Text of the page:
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March 23, 2011, 06:20:49 PM
 #14

This is the main problem - they don't have any programming knowledge (caveat: neither do I), and they are also rather closed minded.
Well, you don't have to know anything, that's the point. It being an open technology ensures that people who know can and do audit it. It is not an obscure piece of program we're talking about, Bitcoin community includes tens, maybe hundreds of programmers from various parts of the world. You don't also need know these facts about Bitcoin, since all open projects function this way.

It's very hard to deal with close minded people. I once met an IT manager at a bank who told me they didn't use opensource, because, it being open meant it wasn't secure enough. Well, first of all, your whole banking system runs on opensource you fucking idiot, your bank only uses Windows to give access to your dumb employees. *rumble rumble rumble*


Yea,

Companies are smart enough to know not to trust third party proprietary software (something might be hidden in there). They will trust their own software with hidden things, just not others.

OpenSource for the most part is probably the safest software, although be mindful of the amount of people working with it. OpenSource with just 3 people supporting it, will not necessarily be safe for the novice. You must look at the code before you use it.

BitCoin will probably, if successful, be the most safest form of software because so many people want to find a flaw or exploit to get rich quick.

Net Worth = 0.10    Hah, "Net" worth Smiley
compro01
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March 23, 2011, 10:45:26 PM
 #15

so it calculates hash(lastblock+random_num) and checks to see if it is less than the difficulty. If it's above, it changes the random number and tries again.

pretty much.

actually, it's hash(hash(last_block)+hash(transactions)+current_time+current_target+random_num) and it checks whether it is less than the current target.

the wiki has a small explanation here.
0x6763
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March 24, 2011, 07:29:19 PM
 #16

This is the main problem - they don't have any programming knowledge (caveat: neither do I), and they are also rather closed minded.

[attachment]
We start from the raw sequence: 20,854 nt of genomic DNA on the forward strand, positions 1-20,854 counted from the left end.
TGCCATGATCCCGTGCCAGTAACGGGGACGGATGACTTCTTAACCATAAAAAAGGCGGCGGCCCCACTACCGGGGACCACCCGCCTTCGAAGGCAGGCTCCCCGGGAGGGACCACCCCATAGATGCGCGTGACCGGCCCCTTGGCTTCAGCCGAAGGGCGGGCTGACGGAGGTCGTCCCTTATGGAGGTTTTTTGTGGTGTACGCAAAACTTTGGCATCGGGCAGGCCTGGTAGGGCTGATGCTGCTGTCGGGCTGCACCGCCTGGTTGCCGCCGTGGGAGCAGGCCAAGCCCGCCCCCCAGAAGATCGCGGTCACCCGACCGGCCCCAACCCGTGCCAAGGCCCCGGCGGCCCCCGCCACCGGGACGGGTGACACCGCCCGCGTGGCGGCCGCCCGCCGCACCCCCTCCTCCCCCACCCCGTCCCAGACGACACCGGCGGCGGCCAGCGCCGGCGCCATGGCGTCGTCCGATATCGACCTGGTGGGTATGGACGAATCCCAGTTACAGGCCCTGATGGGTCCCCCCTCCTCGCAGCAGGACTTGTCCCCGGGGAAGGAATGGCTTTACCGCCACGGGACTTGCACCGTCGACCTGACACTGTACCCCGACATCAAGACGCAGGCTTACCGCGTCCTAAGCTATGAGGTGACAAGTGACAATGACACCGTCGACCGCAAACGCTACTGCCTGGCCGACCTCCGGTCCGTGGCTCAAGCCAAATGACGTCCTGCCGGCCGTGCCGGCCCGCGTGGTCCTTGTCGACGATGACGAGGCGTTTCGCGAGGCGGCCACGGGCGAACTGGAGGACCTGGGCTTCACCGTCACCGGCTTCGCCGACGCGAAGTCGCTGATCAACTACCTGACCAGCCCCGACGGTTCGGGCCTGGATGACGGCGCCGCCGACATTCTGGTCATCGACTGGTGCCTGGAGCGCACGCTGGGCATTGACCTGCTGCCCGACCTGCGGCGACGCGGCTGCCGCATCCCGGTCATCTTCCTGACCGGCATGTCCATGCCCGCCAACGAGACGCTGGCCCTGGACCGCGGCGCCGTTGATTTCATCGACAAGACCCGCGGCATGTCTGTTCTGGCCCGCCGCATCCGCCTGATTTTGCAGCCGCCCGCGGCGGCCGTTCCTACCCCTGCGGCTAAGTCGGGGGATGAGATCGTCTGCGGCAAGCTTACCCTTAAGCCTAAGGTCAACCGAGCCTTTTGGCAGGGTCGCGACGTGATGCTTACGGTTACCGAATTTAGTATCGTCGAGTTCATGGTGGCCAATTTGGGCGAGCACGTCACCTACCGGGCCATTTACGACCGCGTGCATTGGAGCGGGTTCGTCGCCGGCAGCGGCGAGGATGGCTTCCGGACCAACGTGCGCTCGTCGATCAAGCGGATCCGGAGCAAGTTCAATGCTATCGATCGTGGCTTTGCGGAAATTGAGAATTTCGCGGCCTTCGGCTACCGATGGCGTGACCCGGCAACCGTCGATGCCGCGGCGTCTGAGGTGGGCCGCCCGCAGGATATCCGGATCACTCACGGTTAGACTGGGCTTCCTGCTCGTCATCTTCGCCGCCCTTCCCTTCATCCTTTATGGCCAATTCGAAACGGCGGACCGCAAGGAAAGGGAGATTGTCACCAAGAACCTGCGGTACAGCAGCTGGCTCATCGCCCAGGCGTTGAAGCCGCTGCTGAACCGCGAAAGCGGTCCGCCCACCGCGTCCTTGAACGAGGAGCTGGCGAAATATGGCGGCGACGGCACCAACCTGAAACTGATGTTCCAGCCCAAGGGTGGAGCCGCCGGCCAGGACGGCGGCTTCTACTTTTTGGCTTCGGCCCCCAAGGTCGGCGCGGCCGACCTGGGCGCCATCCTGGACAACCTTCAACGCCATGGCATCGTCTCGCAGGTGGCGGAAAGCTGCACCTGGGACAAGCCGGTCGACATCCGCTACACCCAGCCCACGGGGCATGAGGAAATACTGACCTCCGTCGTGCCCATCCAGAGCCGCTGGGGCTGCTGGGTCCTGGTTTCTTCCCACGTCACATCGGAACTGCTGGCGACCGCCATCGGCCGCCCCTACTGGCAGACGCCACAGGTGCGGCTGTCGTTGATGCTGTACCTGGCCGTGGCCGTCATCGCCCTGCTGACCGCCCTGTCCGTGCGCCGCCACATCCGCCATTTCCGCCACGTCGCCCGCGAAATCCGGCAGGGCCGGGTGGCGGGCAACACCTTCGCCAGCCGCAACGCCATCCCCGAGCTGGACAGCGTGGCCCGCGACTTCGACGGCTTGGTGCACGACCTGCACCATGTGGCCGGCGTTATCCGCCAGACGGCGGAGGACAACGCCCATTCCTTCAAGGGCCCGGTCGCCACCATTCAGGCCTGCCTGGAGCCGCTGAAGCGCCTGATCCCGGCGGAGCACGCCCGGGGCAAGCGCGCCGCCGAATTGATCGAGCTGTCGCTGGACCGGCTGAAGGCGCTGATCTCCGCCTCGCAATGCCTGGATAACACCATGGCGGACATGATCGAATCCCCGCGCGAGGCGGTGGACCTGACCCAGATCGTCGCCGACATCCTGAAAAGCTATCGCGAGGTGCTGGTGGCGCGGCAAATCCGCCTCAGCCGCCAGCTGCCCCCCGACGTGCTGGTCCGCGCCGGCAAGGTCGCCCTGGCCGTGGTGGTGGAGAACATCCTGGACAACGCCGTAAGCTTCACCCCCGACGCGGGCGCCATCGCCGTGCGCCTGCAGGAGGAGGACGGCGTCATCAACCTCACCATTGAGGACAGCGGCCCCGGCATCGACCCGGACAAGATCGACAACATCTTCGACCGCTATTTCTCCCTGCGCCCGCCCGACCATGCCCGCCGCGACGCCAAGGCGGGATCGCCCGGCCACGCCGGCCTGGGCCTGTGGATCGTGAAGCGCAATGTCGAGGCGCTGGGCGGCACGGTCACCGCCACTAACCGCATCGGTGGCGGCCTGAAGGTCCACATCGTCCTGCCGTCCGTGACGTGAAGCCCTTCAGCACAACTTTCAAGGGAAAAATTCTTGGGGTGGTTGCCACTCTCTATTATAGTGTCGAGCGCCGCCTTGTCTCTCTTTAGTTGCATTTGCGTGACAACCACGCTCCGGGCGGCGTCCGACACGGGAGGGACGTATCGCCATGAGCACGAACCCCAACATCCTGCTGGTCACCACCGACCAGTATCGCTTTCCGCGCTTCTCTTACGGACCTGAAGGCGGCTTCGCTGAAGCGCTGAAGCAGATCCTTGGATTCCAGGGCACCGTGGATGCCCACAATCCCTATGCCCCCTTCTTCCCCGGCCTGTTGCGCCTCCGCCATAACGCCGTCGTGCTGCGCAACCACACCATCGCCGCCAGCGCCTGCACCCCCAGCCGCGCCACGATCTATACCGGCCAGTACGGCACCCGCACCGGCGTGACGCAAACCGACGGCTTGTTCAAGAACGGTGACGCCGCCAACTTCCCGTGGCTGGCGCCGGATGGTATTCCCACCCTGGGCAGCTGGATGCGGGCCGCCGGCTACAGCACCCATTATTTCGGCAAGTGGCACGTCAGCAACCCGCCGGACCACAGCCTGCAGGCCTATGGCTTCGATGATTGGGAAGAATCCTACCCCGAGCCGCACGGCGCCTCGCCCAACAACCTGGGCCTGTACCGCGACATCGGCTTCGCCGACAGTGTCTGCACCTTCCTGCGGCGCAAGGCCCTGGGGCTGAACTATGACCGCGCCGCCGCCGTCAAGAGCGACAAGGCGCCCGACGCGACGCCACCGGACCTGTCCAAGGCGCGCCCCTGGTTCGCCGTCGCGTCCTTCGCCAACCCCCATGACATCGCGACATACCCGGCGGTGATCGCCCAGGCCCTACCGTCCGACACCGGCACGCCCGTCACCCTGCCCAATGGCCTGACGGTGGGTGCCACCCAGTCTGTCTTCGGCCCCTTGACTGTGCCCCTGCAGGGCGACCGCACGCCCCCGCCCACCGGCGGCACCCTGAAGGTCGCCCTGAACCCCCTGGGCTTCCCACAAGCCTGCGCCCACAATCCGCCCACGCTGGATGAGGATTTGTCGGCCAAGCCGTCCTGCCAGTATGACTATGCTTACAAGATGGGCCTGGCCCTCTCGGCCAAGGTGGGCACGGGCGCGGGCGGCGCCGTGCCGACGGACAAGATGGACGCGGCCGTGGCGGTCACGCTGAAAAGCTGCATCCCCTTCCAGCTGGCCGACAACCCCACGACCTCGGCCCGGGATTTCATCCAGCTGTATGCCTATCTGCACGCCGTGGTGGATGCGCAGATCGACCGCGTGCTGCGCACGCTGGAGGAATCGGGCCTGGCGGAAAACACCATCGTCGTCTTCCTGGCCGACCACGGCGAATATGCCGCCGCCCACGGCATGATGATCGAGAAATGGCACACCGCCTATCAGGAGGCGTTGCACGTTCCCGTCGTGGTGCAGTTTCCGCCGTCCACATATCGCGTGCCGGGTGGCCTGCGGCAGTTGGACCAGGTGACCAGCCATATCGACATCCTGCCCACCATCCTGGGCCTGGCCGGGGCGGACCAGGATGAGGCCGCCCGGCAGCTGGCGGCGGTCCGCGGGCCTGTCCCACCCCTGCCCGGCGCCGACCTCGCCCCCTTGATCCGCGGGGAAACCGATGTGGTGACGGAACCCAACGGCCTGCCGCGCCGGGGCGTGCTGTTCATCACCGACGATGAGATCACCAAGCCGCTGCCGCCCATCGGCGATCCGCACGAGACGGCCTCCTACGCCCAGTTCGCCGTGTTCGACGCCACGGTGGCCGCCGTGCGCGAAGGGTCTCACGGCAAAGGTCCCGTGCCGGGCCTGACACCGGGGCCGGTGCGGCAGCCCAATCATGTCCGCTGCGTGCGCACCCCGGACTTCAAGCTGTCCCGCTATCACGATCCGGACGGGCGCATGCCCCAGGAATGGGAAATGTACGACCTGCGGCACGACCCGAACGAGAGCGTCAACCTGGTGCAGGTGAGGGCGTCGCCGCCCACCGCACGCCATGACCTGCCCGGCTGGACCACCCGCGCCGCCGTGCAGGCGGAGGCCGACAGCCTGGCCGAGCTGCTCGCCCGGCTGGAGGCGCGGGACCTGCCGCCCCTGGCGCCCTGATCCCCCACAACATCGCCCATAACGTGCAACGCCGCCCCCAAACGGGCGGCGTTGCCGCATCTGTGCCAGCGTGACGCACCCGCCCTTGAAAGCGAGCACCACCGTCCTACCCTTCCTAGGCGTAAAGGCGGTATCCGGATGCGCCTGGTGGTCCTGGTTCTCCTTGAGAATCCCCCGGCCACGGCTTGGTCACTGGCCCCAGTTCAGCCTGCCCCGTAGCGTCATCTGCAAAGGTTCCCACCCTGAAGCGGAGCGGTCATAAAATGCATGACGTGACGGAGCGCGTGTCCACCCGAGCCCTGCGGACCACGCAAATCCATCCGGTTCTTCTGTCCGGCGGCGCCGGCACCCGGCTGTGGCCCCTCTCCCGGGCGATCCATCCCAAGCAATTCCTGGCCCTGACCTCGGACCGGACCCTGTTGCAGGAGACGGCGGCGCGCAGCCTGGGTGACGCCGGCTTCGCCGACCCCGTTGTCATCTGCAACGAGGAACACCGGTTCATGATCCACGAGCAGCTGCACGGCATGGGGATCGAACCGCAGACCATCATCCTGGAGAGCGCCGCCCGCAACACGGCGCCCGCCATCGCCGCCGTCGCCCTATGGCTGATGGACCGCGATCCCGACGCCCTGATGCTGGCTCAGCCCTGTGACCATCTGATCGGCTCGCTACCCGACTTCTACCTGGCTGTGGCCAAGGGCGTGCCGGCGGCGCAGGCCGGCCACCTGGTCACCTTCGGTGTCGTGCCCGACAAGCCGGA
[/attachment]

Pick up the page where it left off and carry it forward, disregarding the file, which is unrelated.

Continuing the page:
The closed-minded ones will be left behind economically.  Maybe one day they will notice and realize they made a very expensive mistake.
Jered Kenna (TradeHill)
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March 24, 2011, 07:32:58 PM
 #17

One thing that kind of scares me is the whole "someone else called 911" effect.
There's probably a better name for it than what I'm calling it.
Basically you see a wreck with people hurt and you don't call because you assume someone else did, the problem is everyone else assumes the same and no one calls.

You could have this problem with open source especially when less people understand the code than people that have cell phones.
Obviously the more popular the software is the more likely it's analyzed carefully but it also means the average person is less worried to look for themselves.

moneyandtech.com
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eMansipater
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March 24, 2011, 08:18:04 PM
 #18

One thing that kind of scares me is the whole "someone else called 911" effect.
There's probably a better name for it than what I'm calling it.
Basically you see a wreck with people hurt and you don't call because you assume someone else did, the problem is everyone else assumes the same and no one calls.

You could have this problem with open source especially when less people understand the code than people that have cell phones.
Obviously the more popular the software is the more likely it's analyzed carefully but it also means the average person is less worried to look for themselves.
The bystander effect is the one you're looking for.

If you found my post helpful, feel free to send a small tip to 1QGukeKbBQbXHtV6LgkQa977LJ3YHXXW8B
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Jered Kenna (TradeHill)
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March 24, 2011, 10:01:33 PM
 #19

One thing that kind of scares me is the whole "someone else called 911" effect.
There's probably a better name for it than what I'm calling it.
Basically you see a wreck with people hurt and you don't call because you assume someone else did, the problem is everyone else assumes the same and no one calls.

You could have this problem with open source especially when less people understand the code than people that have cell phones.
Obviously the more popular the software is the more likely it's analyzed carefully but it also means the average person is less worried to look for themselves.
The bystander effect is the one you're looking for.

Thanks  Wink

Learned a couple new rules / effects on here so far, probably pick up more later on.
Pretty intelligent board.

moneyandtech.com
@moneyandtech @jeredkenna